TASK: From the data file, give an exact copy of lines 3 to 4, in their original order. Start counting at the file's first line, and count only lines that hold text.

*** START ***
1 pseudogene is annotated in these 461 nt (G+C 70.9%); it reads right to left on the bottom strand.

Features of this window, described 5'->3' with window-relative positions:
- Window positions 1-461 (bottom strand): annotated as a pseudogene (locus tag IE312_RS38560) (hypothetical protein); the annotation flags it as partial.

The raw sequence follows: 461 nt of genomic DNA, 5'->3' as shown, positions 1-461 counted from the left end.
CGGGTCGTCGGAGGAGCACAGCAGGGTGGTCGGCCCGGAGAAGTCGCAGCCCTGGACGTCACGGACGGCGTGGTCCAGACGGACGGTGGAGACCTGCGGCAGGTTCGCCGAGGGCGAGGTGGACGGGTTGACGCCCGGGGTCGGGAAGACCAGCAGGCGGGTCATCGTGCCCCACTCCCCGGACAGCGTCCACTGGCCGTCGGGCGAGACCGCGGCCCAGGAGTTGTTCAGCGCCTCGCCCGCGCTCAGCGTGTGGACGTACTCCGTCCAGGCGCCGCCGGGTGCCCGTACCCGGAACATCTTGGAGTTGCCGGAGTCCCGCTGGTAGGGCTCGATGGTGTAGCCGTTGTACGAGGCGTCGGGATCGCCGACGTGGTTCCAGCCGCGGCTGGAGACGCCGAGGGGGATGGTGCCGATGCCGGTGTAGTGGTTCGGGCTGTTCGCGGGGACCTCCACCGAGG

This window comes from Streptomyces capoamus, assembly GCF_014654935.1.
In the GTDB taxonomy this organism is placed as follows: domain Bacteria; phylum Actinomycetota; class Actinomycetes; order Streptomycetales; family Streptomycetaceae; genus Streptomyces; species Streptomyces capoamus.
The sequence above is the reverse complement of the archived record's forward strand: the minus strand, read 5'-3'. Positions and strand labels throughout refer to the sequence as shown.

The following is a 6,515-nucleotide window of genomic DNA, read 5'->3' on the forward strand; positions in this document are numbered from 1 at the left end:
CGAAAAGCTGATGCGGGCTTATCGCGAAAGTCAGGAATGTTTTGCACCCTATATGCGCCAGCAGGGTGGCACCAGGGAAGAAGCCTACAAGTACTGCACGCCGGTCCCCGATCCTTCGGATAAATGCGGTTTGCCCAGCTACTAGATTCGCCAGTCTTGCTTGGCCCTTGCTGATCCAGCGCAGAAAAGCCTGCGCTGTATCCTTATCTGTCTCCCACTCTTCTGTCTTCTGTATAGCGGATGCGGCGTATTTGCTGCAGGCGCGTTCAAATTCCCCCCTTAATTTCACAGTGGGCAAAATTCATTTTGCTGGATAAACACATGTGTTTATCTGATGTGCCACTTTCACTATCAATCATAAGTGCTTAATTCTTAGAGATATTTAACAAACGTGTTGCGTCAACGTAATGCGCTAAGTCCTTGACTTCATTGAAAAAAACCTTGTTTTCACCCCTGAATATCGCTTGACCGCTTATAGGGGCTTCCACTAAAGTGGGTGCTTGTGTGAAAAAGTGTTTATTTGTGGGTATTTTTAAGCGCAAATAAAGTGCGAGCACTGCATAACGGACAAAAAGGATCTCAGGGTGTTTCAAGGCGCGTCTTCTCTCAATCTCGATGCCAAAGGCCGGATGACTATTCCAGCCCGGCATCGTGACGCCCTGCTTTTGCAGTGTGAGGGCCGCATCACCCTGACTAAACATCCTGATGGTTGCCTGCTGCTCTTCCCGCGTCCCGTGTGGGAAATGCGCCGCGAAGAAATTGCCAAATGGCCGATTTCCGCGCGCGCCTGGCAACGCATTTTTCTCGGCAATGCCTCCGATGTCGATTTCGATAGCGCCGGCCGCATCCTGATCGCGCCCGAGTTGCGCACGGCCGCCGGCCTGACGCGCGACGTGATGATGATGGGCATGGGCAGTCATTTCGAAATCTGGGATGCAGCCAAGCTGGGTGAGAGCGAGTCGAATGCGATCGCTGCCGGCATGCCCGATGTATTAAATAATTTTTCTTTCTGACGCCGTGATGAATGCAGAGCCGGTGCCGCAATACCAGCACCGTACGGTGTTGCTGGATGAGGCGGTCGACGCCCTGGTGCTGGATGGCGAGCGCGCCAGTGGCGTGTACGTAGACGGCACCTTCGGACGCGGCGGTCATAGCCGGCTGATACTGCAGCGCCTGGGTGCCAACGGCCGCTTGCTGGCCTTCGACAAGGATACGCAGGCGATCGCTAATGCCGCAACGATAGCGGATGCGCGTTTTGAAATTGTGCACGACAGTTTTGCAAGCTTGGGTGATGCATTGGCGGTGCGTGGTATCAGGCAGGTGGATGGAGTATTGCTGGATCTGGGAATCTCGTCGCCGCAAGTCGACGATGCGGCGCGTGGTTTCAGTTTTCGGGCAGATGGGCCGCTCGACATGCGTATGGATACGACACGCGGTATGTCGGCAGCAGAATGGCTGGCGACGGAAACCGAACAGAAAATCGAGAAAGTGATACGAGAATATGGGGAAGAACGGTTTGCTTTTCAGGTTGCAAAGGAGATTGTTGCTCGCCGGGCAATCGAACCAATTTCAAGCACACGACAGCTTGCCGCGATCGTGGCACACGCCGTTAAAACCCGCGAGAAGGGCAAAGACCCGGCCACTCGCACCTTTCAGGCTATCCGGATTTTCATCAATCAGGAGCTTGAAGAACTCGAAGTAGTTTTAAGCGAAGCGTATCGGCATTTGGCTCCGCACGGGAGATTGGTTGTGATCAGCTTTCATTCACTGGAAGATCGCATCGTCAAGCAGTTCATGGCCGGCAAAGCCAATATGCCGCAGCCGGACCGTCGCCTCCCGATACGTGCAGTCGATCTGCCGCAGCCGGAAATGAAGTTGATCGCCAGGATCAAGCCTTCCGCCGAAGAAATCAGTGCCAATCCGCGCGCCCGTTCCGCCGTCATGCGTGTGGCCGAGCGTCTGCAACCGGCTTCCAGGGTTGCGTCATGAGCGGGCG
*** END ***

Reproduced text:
- Window positions 1-461 (bottom strand): annotated as a pseudogene (locus tag IE312_RS38560) (hypothetical protein); the annotation flags it as partial.

The raw sequence follows: 461 nt of genomic DNA, 5'->3' as shown, positions 1-461 counted from the left end.